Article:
A thrill ride, that’s what Train to Busan is. Though Yeon Sang-ho’s first foray into live action picks up where animated feature Seoul Station left off, each film can be watched independently of one another. Perhaps it is fitting that the live action Busan is at times, cartoonish. Its characters are stereotypes (businessman/lousy father, high school girl crushing on the nicest boy in a gang of jocks, etc.), but they are well played stereotypes. Zombie flicks are often cheesy, aren’t they? So when Busan shifts its action-packed sequences and creepy body horror to an overly dramatized trope about daughter teaching dad how to act like a proper human being, it’s a bit expected.
As with most zombie-themed movies, a snicker here or there is inevitable. The tone may be somewhat serious, but the subject matter is a bit far flung to start with. Walking dead don’t exist as far as science is concerned. So this barely-believable premise is right to not take itself completely seriously. The result in Busan is a few scenes where things are unreasonable and impossible. For instance, a lightning-speed horde of undead appears out of nowhere. Zombies even fall out of the sky. A very pregnant woman runs for her life, and doesn’t go into labor in such stressful circumstances. It’s ridiculous but we somehow accept it because zombies are not real.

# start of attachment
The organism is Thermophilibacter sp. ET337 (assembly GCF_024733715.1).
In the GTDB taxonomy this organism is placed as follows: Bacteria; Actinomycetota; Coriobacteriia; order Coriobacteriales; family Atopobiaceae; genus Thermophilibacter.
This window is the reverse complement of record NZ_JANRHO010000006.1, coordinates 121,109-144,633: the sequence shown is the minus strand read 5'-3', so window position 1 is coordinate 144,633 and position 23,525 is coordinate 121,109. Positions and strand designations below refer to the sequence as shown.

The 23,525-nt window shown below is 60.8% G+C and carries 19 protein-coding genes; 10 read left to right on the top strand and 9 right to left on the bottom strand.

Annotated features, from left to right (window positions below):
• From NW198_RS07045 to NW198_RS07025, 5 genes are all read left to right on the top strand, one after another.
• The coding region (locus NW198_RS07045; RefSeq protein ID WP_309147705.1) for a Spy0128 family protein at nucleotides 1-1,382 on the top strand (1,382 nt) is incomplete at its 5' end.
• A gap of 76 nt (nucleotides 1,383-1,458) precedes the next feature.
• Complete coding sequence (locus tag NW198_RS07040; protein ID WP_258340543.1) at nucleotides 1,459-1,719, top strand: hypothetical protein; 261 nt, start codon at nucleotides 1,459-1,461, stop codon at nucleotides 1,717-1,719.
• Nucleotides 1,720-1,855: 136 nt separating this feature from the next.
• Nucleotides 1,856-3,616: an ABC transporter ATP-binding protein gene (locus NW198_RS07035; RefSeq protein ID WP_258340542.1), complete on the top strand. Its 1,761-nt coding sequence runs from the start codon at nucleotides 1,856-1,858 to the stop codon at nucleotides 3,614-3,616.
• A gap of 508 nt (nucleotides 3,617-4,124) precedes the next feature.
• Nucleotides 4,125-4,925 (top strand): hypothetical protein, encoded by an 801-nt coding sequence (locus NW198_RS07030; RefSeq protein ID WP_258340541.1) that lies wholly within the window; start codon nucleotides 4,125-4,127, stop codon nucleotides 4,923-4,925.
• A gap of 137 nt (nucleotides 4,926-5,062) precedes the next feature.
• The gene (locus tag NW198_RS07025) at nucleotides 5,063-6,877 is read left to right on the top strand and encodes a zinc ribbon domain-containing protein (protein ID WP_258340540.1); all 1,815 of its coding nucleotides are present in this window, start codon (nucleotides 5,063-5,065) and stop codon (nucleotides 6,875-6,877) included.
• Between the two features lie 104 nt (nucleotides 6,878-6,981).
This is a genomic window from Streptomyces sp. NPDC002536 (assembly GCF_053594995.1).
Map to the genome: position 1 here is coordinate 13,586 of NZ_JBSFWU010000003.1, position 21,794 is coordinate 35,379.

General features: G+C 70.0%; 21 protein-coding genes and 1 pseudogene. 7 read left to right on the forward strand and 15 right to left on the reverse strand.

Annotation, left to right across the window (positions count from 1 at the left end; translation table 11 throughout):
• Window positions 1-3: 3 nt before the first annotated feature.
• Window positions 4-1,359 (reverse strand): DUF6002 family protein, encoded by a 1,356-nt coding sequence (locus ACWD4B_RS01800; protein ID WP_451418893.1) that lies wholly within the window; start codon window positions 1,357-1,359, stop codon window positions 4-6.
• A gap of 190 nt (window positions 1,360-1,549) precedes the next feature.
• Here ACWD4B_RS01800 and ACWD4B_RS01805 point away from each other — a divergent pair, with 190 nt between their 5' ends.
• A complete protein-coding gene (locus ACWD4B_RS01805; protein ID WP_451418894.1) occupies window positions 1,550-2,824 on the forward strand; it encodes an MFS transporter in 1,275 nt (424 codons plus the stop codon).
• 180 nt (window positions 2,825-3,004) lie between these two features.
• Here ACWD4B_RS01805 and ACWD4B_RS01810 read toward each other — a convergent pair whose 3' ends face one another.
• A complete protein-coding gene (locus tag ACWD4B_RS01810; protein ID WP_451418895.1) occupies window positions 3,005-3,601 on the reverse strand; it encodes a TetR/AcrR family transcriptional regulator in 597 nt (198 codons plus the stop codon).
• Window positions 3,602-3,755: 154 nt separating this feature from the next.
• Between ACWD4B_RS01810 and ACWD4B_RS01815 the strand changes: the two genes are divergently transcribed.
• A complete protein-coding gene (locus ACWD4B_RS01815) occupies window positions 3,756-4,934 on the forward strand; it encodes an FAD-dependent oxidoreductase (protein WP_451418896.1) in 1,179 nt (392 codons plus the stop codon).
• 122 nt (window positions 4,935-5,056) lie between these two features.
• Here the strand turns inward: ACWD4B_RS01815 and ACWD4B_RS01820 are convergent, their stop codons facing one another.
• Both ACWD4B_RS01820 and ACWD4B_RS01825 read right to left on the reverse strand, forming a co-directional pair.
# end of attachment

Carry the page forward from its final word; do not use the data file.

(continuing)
So, for two hours, let yourself fall for the unreal and the farcical. This is not slapstick, but there are chuckle-worthy moments. One of the best ha-ha’s in Busan is the fact that zombies are plain stupid. This makes them easier to trick than one would imagine. Humor aside, the acting is much better than we’d expect of the zombie genre. Of note, young Kim Soo-An convincingly portrays a confused and emotional child. Tight framing on those big, soulful eyes makes the viewer feel for her. The role of her dad is played by popular Korean drama hunk Gong Yoo. Now in his late 30s, the actor is handsome as an older K-idol, but he’s not just eye candy. He pulls off a brilliant scene where he sneaks away to let out his emotions. Unseen by his daughter and his zombie-fighting cohorts, cold-hearted Dad actually has feelings and they are palpable. The terror of the protagonists overall, is palpable. These zombies are freaky when they contort in a very un-human way. The zombie cast also deserves a nod for their physically demanding roles.
As the trailer might suggest, this is not so much a horror movie as it is an action flick. The film feels like one long chase scene where the ultimate goal is to reach Busan. The claustrophobic train sets contrast the outdoor sequences, where the horizon – and Busan – seems like an unattainable place.
Fantasia Screening : July 31, 11:30 AM (Hall Theatre)
For more info : http://www.fantasiafestival.com/2016/en/
Official Trailer: https://vimeo.com/173047815